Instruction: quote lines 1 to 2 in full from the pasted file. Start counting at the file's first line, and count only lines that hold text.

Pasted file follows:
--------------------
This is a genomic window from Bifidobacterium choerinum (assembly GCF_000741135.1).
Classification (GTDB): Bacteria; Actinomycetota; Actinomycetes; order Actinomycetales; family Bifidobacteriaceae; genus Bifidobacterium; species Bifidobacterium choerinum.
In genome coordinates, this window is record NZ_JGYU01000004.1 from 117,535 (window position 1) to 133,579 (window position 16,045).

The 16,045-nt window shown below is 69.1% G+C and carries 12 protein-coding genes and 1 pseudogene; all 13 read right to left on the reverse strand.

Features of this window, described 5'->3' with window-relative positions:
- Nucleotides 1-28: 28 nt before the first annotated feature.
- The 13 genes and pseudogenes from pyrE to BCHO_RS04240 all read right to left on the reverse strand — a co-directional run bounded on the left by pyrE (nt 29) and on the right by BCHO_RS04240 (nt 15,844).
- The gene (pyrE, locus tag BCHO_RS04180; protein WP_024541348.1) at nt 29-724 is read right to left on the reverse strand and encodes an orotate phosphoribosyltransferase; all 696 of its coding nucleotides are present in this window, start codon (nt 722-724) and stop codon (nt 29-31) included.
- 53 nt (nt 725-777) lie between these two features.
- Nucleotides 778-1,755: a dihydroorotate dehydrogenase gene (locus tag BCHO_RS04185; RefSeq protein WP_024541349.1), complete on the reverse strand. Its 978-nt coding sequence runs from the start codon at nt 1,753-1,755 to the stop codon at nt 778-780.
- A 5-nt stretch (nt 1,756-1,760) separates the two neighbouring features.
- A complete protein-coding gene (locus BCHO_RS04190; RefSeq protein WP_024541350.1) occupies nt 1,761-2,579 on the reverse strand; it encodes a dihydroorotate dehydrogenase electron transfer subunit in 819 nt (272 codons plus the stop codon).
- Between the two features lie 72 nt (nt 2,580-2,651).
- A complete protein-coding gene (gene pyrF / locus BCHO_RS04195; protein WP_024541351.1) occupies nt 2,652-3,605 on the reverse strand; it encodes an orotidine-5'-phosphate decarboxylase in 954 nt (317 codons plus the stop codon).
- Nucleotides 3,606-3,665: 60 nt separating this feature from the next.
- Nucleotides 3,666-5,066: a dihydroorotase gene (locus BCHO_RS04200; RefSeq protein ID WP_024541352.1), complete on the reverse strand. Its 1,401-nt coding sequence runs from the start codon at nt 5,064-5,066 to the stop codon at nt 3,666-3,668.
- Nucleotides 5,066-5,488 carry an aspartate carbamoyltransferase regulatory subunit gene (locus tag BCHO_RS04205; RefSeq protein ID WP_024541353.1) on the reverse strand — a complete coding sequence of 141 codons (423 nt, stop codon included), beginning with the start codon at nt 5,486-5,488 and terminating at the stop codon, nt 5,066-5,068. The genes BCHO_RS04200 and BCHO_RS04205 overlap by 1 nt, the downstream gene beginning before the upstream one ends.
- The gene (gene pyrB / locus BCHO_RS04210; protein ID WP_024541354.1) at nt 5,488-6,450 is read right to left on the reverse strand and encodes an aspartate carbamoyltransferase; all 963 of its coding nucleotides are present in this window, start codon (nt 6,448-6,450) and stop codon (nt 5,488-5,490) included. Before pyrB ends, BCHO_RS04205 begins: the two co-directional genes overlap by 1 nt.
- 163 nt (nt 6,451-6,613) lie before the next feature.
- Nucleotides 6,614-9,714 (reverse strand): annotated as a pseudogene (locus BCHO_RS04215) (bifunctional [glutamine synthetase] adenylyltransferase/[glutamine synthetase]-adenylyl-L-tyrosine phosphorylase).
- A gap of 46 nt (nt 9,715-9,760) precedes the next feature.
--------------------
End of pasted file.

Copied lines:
This is a genomic window from Bifidobacterium choerinum (assembly GCF_000741135.1).
Classification (GTDB): Bacteria; Actinomycetota; Actinomycetes; order Actinomycetales; family Bifidobacteriaceae; genus Bifidobacterium; species Bifidobacterium choerinum.